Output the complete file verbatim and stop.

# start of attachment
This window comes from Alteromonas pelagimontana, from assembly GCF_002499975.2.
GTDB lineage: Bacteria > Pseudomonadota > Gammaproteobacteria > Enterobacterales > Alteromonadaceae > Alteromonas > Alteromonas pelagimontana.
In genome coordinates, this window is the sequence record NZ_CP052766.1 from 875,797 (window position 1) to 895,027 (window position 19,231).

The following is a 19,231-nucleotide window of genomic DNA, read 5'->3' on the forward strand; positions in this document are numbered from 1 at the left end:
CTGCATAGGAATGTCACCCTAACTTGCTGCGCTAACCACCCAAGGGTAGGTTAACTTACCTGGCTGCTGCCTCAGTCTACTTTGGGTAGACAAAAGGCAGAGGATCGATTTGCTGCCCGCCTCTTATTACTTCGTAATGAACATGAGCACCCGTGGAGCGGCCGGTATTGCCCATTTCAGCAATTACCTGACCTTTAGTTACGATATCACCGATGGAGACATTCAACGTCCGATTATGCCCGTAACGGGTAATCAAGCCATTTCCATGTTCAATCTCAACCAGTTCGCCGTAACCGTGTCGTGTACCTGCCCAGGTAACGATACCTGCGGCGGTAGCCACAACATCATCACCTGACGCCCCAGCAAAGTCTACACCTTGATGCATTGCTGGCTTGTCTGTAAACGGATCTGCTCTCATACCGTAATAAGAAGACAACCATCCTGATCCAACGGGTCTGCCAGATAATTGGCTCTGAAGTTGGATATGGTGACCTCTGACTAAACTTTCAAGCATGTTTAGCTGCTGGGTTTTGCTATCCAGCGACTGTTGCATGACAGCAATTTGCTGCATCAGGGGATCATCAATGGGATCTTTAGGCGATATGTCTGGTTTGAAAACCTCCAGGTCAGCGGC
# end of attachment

This window comes from Alteromonas pelagimontana, from assembly GCF_002499975.2.
GTDB lineage: Bacteria > Pseudomonadota > Gammaproteobacteria > Enterobacterales > Alteromonadaceae > Alteromonas > Alteromonas pelagimontana.
In genome coordinates, this window is the sequence record NZ_CP052766.1 from 875,797 (window position 1) to 895,027 (window position 19,231).

The following is a 19,231-nucleotide window of genomic DNA, read 5'->3' on the forward strand; positions in this document are numbered from 1 at the left end:
CTGCATAGGAATGTCACCCTAACTTGCTGCGCTAACCACCCAAGGGTAGGTTAACTTACCTGGCTGCTGCCTCAGTCTACTTTGGGTAGACAAAAGGCAGAGGATCGATTTGCTGCCCGCCTCTTATTACTTCGTAATGAACATGAGCACCCGTGGAGCGGCCGGTATTGCCCATTTCAGCAATTACCTGACCTTTAGTTACGATATCACCGATGGAGACATTCAACGTCCGATTATGCCCGTAACGGGTAATCAAGCCATTTCCATGTTCAATCTCAACCAGTTCGCCGTAACCGTGTCGTGTACCTGCCCAGGTAACGATACCTGCGGCGGTAGCCACAACATCATCACCTGACGCCCCAGCAAAGTCTACACCTTGATGCATTGCTGGCTTGTCTGTAAACGGATCTGCTCTCATACCGTAATAAGAAGACAACCATCCTGATCCAACGGGTCTGCCAGATAATTGGCTCTGAAGTTGGATATGGTGACCTCTGACTAAACTTTCAAGCATGTTTAGCTGCTGGGTTTTGCTATCCAGCGACTGTTGCATGACAGCAATTTGCTGCATCAGGGGATCATCAATGGGATCTTTAGGCGATATGTCTGGTTTGAAAACCTCCAGGTCAGCGGC